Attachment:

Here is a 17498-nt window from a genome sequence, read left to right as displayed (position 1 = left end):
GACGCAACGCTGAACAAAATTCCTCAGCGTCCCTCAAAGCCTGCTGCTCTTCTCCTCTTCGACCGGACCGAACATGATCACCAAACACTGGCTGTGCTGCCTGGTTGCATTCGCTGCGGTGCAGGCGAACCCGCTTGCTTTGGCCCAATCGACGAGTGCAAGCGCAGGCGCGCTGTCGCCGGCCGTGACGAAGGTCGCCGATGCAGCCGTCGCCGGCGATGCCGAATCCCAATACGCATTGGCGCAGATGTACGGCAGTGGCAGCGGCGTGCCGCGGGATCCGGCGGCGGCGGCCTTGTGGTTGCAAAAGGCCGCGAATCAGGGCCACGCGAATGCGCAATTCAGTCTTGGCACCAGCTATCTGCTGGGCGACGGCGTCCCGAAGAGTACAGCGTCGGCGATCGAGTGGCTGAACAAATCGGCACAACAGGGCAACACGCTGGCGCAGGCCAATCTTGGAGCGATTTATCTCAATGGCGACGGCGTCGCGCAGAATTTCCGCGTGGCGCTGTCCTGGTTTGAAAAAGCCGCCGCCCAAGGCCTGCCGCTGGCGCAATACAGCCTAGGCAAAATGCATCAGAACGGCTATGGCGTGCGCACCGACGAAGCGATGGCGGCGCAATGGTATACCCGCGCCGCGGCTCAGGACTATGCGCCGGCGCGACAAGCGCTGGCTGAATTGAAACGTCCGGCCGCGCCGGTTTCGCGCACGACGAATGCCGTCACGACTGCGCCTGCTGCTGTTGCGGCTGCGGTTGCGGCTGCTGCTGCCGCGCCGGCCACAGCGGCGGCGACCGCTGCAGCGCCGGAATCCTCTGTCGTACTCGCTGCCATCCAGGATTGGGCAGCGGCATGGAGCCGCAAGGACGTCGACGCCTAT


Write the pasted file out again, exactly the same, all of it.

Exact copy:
Here is a 17498-nt window from a genome sequence, read left to right as displayed (position 1 = left end):
GACGCAACGCTGAACAAAATTCCTCAGCGTCCCTCAAAGCCTGCTGCTCTTCTCCTCTTCGACCGGACCGAACATGATCACCAAACACTGGCTGTGCTGCCTGGTTGCATTCGCTGCGGTGCAGGCGAACCCGCTTGCTTTGGCCCAATCGACGAGTGCAAGCGCAGGCGCGCTGTCGCCGGCCGTGACGAAGGTCGCCGATGCAGCCGTCGCCGGCGATGCCGAATCCCAATACGCATTGGCGCAGATGTACGGCAGTGGCAGCGGCGTGCCGCGGGATCCGGCGGCGGCGGCCTTGTGGTTGCAAAAGGCCGCGAATCAGGGCCACGCGAATGCGCAATTCAGTCTTGGCACCAGCTATCTGCTGGGCGACGGCGTCCCGAAGAGTACAGCGTCGGCGATCGAGTGGCTGAACAAATCGGCACAACAGGGCAACACGCTGGCGCAGGCCAATCTTGGAGCGATTTATCTCAATGGCGACGGCGTCGCGCAGAATTTCCGCGTGGCGCTGTCCTGGTTTGAAAAAGCCGCCGCCCAAGGCCTGCCGCTGGCGCAATACAGCCTAGGCAAAATGCATCAGAACGGCTATGGCGTGCGCACCGACGAAGCGATGGCGGCGCAATGGTATACCCGCGCCGCGGCTCAGGACTATGCGCCGGCGCGACAAGCGCTGGCTGAATTGAAACGTCCGGCCGCGCCGGTTTCGCGCACGACGAATGCCGTCACGACTGCGCCTGCTGCTGTTGCGGCTGCGGTTGCGGCTGCTGCTGCCGCGCCGGCCACAGCGGCGGCGACCGCTGCAGCGCCGGAATCCTCTGTCGTACTCGCTGCCATCCAGGATTGGGCAGCGGCATGGAGCCGCAAGGACGTCGACGCCTAT